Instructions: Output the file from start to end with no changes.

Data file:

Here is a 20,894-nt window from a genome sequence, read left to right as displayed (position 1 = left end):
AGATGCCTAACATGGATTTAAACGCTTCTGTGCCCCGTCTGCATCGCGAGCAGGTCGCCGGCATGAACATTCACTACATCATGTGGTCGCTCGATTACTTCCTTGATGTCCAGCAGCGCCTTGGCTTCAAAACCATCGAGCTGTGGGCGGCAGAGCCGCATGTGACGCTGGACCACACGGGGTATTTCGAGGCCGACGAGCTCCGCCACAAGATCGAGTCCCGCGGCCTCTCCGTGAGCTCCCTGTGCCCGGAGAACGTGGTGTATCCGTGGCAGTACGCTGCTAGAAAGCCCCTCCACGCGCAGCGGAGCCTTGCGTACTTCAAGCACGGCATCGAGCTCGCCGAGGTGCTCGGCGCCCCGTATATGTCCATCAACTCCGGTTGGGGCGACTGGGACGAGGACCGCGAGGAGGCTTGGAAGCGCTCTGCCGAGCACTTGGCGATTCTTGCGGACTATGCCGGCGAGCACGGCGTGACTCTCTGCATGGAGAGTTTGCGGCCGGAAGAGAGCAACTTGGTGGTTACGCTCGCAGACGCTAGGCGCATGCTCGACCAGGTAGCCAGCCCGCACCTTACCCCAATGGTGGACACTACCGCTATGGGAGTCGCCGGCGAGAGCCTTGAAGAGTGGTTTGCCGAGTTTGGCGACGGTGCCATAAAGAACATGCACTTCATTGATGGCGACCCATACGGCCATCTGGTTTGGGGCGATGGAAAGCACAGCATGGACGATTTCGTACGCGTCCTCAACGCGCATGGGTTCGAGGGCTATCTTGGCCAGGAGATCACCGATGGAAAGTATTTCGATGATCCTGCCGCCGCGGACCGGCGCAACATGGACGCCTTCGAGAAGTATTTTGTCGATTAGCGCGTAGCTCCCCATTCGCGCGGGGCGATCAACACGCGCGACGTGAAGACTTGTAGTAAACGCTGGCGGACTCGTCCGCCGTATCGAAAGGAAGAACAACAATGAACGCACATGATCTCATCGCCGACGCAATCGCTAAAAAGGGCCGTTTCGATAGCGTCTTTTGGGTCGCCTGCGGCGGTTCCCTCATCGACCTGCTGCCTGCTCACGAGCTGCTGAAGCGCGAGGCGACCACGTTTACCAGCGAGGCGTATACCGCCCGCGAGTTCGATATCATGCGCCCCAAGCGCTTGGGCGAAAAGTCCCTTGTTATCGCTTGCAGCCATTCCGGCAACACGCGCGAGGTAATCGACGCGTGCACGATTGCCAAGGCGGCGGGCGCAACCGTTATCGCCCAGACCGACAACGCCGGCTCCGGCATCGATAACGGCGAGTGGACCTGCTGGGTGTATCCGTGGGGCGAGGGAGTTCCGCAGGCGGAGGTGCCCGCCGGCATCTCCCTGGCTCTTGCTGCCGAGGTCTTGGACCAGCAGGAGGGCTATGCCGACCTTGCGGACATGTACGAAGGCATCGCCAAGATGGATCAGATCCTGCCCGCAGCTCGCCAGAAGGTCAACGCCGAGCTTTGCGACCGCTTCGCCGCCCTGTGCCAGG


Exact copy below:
Here is a 20,894-nt window from a genome sequence, read left to right as displayed (position 1 = left end):
AGATGCCTAACATGGATTTAAACGCTTCTGTGCCCCGTCTGCATCGCGAGCAGGTCGCCGGCATGAACATTCACTACATCATGTGGTCGCTCGATTACTTCCTTGATGTCCAGCAGCGCCTTGGCTTCAAAACCATCGAGCTGTGGGCGGCAGAGCCGCATGTGACGCTGGACCACACGGGGTATTTCGAGGCCGACGAGCTCCGCCACAAGATCGAGTCCCGCGGCCTCTCCGTGAGCTCCCTGTGCCCGGAGAACGTGGTGTATCCGTGGCAGTACGCTGCTAGAAAGCCCCTCCACGCGCAGCGGAGCCTTGCGTACTTCAAGCACGGCATCGAGCTCGCCGAGGTGCTCGGCGCCCCGTATATGTCCATCAACTCCGGTTGGGGCGACTGGGACGAGGACCGCGAGGAGGCTTGGAAGCGCTCTGCCGAGCACTTGGCGATTCTTGCGGACTATGCCGGCGAGCACGGCGTGACTCTCTGCATGGAGAGTTTGCGGCCGGAAGAGAGCAACTTGGTGGTTACGCTCGCAGACGCTAGGCGCATGCTCGACCAGGTAGCCAGCCCGCACCTTACCCCAATGGTGGACACTACCGCTATGGGAGTCGCCGGCGAGAGCCTTGAAGAGTGGTTTGCCGAGTTTGGCGACGGTGCCATAAAGAACATGCACTTCATTGATGGCGACCCATACGGCCATCTGGTTTGGGGCGATGGAAAGCACAGCATGGACGATTTCGTACGCGTCCTCAACGCGCATGGGTTCGAGGGCTATCTTGGCCAGGAGATCACCGATGGAAAGTATTTCGATGATCCTGCCGCCGCGGACCGGCGCAACATGGACGCCTTCGAGAAGTATTTTGTCGATTAGCGCGTAGCTCCCCATTCGCGCGGGGCGATCAACACGCGCGACGTGAAGACTTGTAGTAAACGCTGGCGGACTCGTCCGCCGTATCGAAAGGAAGAACAACAATGAACGCACATGATCTCATCGCCGACGCAATCGCTAAAAAGGGCCGTTTCGATAGCGTCTTTTGGGTCGCCTGCGGCGGTTCCCTCATCGACCTGCTGCCTGCTCACGAGCTGCTGAAGCGCGAGGCGACCACGTTTACCAGCGAGGCGTATACCGCCCGCGAGTTCGATATCATGCGCCCCAAGCGCTTGGGCGAAAAGTCCCTTGTTATCGCTTGCAGCCATTCCGGCAACACGCGCGAGGTAATCGACGCGTGCACGATTGCCAAGGCGGCGGGCGCAACCGTTATCGCCCAGACCGACAACGCCGGCTCCGGCATCGATAACGGCGAGTGGACCTGCTGGGTGTATCCGTGGGGCGAGGGAGTTCCGCAGGCGGAGGTGCCCGCCGGCATCTCCCTGGCTCTTGCTGCCGAGGTCTTGGACCAGCAGGAGGGCTATGCCGACCTTGCGGACATGTACGAAGGCATCGCCAAGATGGATCAGATCCTGCCCGCAGCTCGCCAGAAGGTCAACGCCGAGCTTTGCGACCGCTTCGCCGCCCTGTGCCAGG